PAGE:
To find the real Scotland, you have to go to Glasgow, writes Glenn A.Baker.
There was oft expressed concern whenever I let the good folk of Glasgow know that, in a matter of days, I would be departing south to London. Their faces would crease and I would almost expect them to issue the spluttering caution: "Beware, thar be dragons!"
Most of them did solemnly shake their heads though and state with a tinge of palpable sadness, more as established fact than opinion, "You know, they're just not friendly down there". The pause that followed seemed to be to allow me to declare a change of plans. The body language was plain: "Now, it is not too late to reconsider, laddie."
When I boarded the train it was with some heaviness of heart, though my platform experience was not as dramatic nor revealing as that of transplanted rock singer Jimmy Barnes a few years back.
Having made his way by rail to his place of birth from that soulless city of the south he strode out of the station when, as he likes to recall: "A complete stranger, drunk as a skunk, tried to pick a fight with me. Hello. Then another complete stranger jumped in and fought my battle for me. And as I walked to the cab rank I thought, these are my people." To him, the nature of those people is to "be hard and to be melodic".
"Scots are the real soul singers. They spend Saturday night sitting around singing tunes. They don't like songs without meaning, they like songs that make people cry, songs that make people feel and songs that make people fight. My mum used to sing Scottish songs like that. It's an art, a craft. It's a history of blowing bagpipes and yelling across halls."
There's lots of halls to yell across in Glasgow - and clubs and bars and theatres and comedy clubs and arenas and stadiums. All frighteningly well frequented.
In King Tut's Wah Wah Hut, regularly decreed Britain's best live venue, I was directed to a poky backstage room where, it was declared with no small amount of pride, a visiting Oasis had signed their recording contract.
It was as much a contemporary Glasgow experience as admiring the sublime architecture of Charles Rennie Mackintosh in the Glasgow School of Art (recently damaged by fire), taking in the array of automotive motifs in the multiple award-winning Riverside Museum and gazing upon an original Salvador Dali in the vast and grand Kelvingrove Art Gallery and Museum.
To visit Glasgow, which hosts the Commonwealth Games in July, is to marvel at how one of the pivots of the industrial revolution has remade itself into one of Europe's pre-eminent cultural centres - a vibrant, stylish and engaging city of galleries and performance venues. A city of droll wit and quiet disdain for the popular profile of Edinburgh. One is left in no doubt that the innovation, determination, drive and quality that drove Scotland forward as a manufacturing and trading nation in centuries past is at the heart of its quite spectacular renaissance.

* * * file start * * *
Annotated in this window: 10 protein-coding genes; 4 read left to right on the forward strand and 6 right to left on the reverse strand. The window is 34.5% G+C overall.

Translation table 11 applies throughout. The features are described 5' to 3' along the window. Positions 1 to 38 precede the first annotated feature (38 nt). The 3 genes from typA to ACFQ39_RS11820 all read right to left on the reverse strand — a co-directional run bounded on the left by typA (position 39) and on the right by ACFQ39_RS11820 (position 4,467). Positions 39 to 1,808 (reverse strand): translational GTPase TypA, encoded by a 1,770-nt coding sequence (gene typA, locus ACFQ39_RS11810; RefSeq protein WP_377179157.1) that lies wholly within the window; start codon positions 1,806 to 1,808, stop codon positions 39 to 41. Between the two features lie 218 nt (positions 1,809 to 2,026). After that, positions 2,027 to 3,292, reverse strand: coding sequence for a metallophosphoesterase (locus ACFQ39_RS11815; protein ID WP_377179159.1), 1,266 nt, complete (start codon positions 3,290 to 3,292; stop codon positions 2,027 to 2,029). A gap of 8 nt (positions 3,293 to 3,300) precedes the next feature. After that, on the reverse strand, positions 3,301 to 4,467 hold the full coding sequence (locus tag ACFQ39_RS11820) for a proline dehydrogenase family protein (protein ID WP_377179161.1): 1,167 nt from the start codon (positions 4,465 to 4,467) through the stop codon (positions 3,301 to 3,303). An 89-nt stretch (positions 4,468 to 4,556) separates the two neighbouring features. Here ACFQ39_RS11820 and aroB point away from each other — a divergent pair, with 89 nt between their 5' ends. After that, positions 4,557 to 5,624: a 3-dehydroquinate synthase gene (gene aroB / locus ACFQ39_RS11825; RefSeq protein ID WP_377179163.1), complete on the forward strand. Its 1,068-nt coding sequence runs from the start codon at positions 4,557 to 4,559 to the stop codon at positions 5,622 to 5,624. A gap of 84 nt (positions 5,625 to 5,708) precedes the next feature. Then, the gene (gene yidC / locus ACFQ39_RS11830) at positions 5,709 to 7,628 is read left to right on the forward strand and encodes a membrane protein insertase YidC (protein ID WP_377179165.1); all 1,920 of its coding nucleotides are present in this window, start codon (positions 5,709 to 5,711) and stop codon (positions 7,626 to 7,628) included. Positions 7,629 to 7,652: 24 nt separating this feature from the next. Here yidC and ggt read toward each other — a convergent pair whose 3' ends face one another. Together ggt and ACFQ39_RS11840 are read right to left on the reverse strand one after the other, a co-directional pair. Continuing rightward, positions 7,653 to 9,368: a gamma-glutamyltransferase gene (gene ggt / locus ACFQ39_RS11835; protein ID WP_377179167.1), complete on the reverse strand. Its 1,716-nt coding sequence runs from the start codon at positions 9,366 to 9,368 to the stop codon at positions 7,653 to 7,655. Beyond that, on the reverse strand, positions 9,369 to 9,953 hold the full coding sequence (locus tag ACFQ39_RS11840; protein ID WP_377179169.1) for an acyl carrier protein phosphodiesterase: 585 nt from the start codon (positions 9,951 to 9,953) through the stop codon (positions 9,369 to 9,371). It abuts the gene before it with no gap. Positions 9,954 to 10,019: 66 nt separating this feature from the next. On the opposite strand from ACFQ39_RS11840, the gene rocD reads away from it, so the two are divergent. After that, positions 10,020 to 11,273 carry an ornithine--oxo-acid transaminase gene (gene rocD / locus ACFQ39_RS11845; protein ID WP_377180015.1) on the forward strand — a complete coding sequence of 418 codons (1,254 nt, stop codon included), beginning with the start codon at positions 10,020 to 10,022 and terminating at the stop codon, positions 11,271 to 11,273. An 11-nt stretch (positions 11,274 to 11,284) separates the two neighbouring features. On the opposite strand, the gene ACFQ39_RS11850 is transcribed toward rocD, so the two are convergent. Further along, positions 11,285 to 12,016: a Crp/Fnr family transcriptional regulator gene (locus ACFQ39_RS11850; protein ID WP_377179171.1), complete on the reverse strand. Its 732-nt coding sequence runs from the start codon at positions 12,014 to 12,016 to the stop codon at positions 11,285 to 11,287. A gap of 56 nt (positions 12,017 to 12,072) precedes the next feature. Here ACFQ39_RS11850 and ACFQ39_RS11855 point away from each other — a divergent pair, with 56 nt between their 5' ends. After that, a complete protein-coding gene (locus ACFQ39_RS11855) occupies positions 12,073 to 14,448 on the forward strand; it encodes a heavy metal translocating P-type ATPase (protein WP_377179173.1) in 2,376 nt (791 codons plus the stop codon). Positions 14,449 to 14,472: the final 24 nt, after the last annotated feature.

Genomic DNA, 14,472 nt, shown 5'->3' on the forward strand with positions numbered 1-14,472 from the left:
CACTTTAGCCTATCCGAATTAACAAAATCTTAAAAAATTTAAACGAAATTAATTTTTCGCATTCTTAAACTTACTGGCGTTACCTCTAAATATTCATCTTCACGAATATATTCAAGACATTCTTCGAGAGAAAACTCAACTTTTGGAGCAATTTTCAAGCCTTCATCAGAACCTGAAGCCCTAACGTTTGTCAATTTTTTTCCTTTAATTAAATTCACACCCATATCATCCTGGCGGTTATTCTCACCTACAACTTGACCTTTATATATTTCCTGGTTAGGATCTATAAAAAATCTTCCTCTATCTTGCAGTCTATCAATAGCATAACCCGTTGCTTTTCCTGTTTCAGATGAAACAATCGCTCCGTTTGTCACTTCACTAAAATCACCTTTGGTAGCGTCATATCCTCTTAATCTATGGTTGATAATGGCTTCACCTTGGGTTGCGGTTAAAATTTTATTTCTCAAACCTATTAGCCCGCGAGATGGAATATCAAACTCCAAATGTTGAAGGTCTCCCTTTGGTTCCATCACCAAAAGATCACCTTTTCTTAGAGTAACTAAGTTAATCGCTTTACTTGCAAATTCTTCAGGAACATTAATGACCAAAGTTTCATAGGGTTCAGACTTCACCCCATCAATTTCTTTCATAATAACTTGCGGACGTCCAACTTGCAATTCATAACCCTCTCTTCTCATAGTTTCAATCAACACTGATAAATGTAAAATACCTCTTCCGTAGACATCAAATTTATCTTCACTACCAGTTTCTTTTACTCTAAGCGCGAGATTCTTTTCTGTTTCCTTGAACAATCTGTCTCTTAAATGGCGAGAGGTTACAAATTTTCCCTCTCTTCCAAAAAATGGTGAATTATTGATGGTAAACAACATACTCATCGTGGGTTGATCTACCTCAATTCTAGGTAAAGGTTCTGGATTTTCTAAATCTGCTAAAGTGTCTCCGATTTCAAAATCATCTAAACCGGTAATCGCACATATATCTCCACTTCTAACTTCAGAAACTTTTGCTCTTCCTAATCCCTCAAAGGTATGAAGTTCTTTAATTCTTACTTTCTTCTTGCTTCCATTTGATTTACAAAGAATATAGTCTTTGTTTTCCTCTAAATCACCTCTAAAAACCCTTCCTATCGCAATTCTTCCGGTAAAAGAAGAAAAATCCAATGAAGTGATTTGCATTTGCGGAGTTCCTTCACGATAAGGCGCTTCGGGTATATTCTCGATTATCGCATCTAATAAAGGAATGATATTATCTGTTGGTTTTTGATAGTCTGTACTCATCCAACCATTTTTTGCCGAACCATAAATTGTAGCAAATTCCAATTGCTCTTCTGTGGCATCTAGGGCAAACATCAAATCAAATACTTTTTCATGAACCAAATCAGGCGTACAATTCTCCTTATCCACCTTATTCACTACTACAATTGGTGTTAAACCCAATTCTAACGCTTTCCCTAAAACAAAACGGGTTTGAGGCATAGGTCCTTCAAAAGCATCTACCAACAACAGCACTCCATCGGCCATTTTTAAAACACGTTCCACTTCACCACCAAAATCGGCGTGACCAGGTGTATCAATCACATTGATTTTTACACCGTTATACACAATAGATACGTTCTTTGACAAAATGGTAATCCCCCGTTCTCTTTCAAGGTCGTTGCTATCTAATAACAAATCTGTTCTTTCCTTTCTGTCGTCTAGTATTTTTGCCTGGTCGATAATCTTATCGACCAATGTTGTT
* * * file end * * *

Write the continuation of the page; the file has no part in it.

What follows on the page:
From a long way away, it is possible to think of Scotland less as distinct and individual entity and more as just a part of Britain, with broader accents. But when you walk the streets of Glasgow in particular, all that is erased.
They are a people apart, a people unique. Comedian John Cleese recently mused upon British security concerns: "The English are feeling the pinch in relation to recent events in Syria and have therefore raised their security level from 'Miffed' to 'Peeved'.
"Soon, though, security levels may be raised yet again to 'Irritated' or even 'A Bit Cross'.
"Terrorists have been recategorised from 'Tiresome' to 'A Bloody Nuisance'. The last time the British issued a 'Bloody Nuisance' warning level was in 1588, when threatened by the Spanish Armada. The Scots have raised their threat level from 'Pissed Off' to 'Let's get the Bastards' .They don't have any other levels. This is the reason they have been used on the front line of the British army for the last 300 years."
"People Make Glasgow" goes the tourism slogan and I'd not want to challenge that for a moment, though I would caution about the occasional difficulty in field research. One morning I climbed into a black cab for a 20-minute journey into the suburbs.
Hoping for a frank exchange of views I waited until I caught a phrase or two from the driver so I could weigh in. It was not to be.
His brogue was so intense that I did not recognise as English one single word over the entire journey.
I might as well have been somewhere in the Balkans. The smile on his face was broad though, and I still tipped him.
Edinburgh will always have its smugness, its military tattoos and, one must concede, Ian Rankin's Rebus but you just know, in your innards, that Angus, Malcolm and Bon of AC/DC could only have come out of the tougher precincts of Glasgow. Since Lulu, the city has kept pumping them out - Donovan, Marmalade, Easybeat George Young, Sweet's Brian Connolly, Frankie Miller, Maggie Bell, Alex Harvey, Swanee, Texas, Sheena Easton, Simple Minds, Del Amitri, Aztec Camera, Edwyn Collins, Primal Scream, Travis, Wet Wet Wet. I'm not sure if it's in the water, though the Clyde was certainly key to success in the shipbuilding years.
Like the Irish, the Scots have a handle on Celtic melancholy. Even the outrageous Billy Connolly is not immune. Tucked away on one of his old albums, amid swathes of storming savagery, is I Wish I Was in Glasgow, a beguiling lament. "Oh I was born in Glasgow, near the centre of the town, I would take you there and show you but they've pulled the building down," he crooned. "The great old place I miss so much has seen much better days but still we talk about it as we go our separate ways. Glasgow gave me more than it ever took away and prepared for life on the road."
Him and an awful lot of his compatriots.
The writer travelled courtesy of British Airways and Glasgow City Marketing Bureau. See peoplemakeglasgow.com.au.